Where,

AEi = Annual emissions of chemical i (lb i/yr)

EFi = Chemical i emission factor (g i/hp-hr)

PR = Power rating (hp)

LF = Load factor (percent (%))

100 = Factor for converting percent to a fraction

U = Number of units

H = Hours of operation per day (hr/day)

D = Number of day of operation (day)

0.002205 = Conversion Factor (lb i/g i)

For example, a diesel-powered forklift with a power rating of 94 horsepower (hp) is used for construction activity six hours a day, and 31 work days, its actual PM 10 emissions are:

AEPM10 = (.06 g PM10/hp-hr) x (94 hp x 48/100) x (6 hr x 31 days) x .002205 lb/g PM10

= 1.11 lb PM10

4. Fuel Storage

VOC emissions from fuel storage are calculated based on the methodologies presented in EPA’s AP-42, Section 7. The EPA-established emission estimation equations for calculating emissions from fuel storage tanks were developed by the American Petroleum Institute (API). They are quite complex and are specific to the type of storage tank used. In general, the equations calculate the working and standing losses from storage tanks which are summed to provide the total emissions associated with a specific storage tank. Working losses refer to the emissions from receiving fuel. Standing losses are primarily due to temperature changes and refer to losses from the evaporation of the fuel from the storage tank. These emissions are generally released through vents or other mechanisms.

EPA has developed the TANKS Model to help facilitate emission calculations from storage tanks. Emissions from fuel storage tanks are based on tank dimensions, product throughput, local climate, and the characteristics of the stored products. Using the TANKS Model, VOC emissions can be calculated based on actual annual usage data for each type of fuel.

5. Fuel Transfer

Fuel transfer operations involve the loading of fuel into fuel storage tanks, tanker trucks, aircraft, and vehicles and/or equipment. As liquid fuel is loaded into a source (e.g., into the main storage tanks, a tanker truck cargo tank, an aircraft tank, a vehicle/equipment tank, or a bowser), vapors are displaced and emitted into the atmosphere. The amount of emissions released is dependent on several factors such as the type of fuel being transferred, temperature, and the loading method as described below. Working losses will occur from fuel transfer during the loading of fuel storage tanks, tanker trucks, vehicles, equipment, and aircraft refueling.

On-road vehicles can be classified into eight vehicle categories according to vehicle type, gross vehicle weight (GVW), and fuel type. Table 1 lists the eight vehicle categories and a brief description of each.

 Table 1. Vehicle Categories for On-road Vehicles Vehicle Type Category Description LDGV Light-duty gasoline-fueled vehicles (i.e., gasoline passenger cars) LDGT1 Light-duty gasoline-fueled trucks, type 1 (includes gasoline pickup trucks, sport utility vehicles, and vans with a GVW of 6,000 pounds or less) LDGT2 Light-duty gasoline-fueled trucks, type 2 (includes gasoline pickup trucks, sport utility vehicles, and vans with a GVW from 6,001 pounds to 8,500 pounds) HDGV Heavy-duty gasoline-fueled vehicles (includes all gasoline vehicles with a GVW exceeding 8,500 pounds) LDDV Light-duty diesel-powered vehicles (i.e., diesel passenger cars) LDDT Light-duty gasoline-fueled trucks (includes diesel pickup trucks, sport utility vehicles, and vans with a GVW of 8,500 pounds or less) HDDV Heavy-duty diesel-powered vehicles (includes diesel trucks and buses with a GVW exceeding 8,500 pounds) MC Motorcycles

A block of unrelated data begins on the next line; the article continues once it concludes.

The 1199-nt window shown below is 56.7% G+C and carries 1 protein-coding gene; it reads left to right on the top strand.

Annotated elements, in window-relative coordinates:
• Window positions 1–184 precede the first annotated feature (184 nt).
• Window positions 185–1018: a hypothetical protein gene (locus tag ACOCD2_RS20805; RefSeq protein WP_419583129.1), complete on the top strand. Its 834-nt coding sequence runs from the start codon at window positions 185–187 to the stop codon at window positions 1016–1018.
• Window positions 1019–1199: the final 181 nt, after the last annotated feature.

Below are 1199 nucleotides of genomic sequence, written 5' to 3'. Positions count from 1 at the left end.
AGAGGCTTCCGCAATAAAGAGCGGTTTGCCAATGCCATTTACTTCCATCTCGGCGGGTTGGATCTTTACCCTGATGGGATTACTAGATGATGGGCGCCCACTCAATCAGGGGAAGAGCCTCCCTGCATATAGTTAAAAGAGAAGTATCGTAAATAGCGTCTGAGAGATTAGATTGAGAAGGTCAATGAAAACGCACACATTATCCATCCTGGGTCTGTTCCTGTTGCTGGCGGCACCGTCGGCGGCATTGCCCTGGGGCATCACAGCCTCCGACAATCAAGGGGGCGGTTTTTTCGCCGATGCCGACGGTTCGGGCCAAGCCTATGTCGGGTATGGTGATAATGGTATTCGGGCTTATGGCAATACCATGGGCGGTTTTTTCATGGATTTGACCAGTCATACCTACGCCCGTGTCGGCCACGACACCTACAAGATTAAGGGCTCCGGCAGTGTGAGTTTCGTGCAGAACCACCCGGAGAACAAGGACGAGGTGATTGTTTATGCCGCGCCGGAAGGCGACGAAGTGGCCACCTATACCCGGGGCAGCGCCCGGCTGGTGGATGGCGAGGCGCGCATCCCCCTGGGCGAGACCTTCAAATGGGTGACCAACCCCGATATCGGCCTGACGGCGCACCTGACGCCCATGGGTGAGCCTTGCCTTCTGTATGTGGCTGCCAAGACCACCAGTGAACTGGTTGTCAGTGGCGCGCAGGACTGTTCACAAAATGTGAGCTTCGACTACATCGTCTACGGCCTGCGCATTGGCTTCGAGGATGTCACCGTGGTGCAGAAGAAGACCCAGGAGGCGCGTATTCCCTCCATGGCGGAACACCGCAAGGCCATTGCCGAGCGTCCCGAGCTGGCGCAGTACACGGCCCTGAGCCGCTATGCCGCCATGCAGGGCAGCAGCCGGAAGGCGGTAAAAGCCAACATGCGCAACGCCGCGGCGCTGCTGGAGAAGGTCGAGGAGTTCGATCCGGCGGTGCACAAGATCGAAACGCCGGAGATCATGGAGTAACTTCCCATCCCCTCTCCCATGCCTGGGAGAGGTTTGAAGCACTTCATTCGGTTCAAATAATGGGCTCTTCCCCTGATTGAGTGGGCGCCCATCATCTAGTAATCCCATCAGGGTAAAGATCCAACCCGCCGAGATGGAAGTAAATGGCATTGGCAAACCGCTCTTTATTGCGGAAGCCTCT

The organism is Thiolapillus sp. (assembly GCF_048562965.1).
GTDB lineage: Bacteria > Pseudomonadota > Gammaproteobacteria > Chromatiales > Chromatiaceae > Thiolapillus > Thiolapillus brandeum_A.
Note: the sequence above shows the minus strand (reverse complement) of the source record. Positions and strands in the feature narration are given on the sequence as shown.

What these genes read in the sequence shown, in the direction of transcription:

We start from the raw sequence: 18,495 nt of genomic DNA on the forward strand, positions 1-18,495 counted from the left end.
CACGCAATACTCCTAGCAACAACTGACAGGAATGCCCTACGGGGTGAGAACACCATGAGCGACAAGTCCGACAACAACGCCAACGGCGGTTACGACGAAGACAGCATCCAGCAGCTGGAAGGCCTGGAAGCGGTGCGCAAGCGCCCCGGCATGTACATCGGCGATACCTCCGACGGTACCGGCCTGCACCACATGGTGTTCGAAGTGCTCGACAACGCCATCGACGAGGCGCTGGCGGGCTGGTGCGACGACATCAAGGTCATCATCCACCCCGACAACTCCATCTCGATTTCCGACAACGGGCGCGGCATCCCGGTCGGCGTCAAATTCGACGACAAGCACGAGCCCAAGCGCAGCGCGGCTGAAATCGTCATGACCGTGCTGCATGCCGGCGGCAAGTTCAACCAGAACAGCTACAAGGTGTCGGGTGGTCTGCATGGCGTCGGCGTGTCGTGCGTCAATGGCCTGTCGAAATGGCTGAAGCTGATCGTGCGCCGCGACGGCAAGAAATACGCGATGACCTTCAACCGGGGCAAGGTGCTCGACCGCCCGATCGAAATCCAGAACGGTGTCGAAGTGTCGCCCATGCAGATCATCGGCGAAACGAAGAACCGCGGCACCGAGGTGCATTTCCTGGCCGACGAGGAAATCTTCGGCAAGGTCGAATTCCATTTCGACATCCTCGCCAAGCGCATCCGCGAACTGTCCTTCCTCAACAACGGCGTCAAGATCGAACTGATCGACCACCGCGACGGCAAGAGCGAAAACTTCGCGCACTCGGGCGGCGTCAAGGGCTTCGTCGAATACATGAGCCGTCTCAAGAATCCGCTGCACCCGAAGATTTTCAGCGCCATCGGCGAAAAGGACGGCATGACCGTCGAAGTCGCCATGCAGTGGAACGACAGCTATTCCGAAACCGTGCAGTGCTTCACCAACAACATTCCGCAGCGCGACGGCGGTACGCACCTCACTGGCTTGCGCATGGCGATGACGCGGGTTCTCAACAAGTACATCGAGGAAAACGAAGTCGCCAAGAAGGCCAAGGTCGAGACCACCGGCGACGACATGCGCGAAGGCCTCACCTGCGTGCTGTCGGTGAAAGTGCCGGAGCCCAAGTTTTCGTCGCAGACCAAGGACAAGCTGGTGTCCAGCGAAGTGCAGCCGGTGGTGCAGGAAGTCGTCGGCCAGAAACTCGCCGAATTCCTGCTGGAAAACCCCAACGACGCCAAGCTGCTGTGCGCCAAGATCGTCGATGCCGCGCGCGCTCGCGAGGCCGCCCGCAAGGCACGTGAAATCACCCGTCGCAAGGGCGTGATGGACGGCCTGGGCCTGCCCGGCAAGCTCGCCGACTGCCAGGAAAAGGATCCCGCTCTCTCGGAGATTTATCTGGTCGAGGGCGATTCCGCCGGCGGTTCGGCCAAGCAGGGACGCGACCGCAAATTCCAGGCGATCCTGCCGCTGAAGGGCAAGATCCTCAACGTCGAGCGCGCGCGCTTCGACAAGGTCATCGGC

In addition to vehicle category, emission factors for motor vehicles are dependent on several other variables such as model year, mileage, speed, temperature, altitude, fuel properties (e.g., additives, vapor pressure, sulfur content, etc.), possible tampering, possible inspection/maintenance programs, operating mode (i.e., percent operation in cold start, stabilized, and hot start modes), emission control system, etc. Emissions from on-road vehicles are usually calculated using “typical” (or “average) emission factors. Typical emission factors for CO, NO, and non-methane hydrocarbons are found in Appendix H of AP-42, Volume II. The annual emissions from on-road vehicles can be calculated using the following formula:

AE i = VMT ´ EF i ´ 0.002205

Where,

AEi = Annual emissions of chemical i (lb i/yr)

VMT = number of vehicle miles traveled per year (miles/yr)

EFi = Chemical i emission factor (g i/mile)

0.002205 = Factor to convert grams to pounds (lb i/g i)

For example, in the category of light duty gasoline vehicles (LDGV), the total annual miles driven onsite is 12,972 miles; therefore, actual CO emissions are:

AECO = 12,972 miles/yr x 10.2 g CO/mile x 0.0022 lbs/g

AE CO = 291.09 lb CO/yr

In order to calculate total emissions from all vehicles, emissions from each vehicle category are summed. If more specific emission calculations are required (e.g., emissions calculated based on different speeds, temperatures, operating modes, etc.), they can be performed using EPA Mobile Source computer programs. These programs can be obtained from the following internet address: http://www.epa.gov/otaq/models.htm. The most current EPA program for calculating CO, NO, and VOC emissions from on-road vehicles is MOBILE6.2.

The total direct and indirect emission for a project includes the emissions from vehicles at the federal facilities as well as emissions from vehicles servicing the facilities and employees commuting to the facilities. The on facilities VMT can be estimated based upon traffic data, or surveys. The off facility VMT for service vehicles can be estimated based upon the average distances to serviced centers in the nonattainment or maintenance area. The VMT for commuters should be based upon the average commuting distance within the nonattainment or maintenance area for employees at the facility.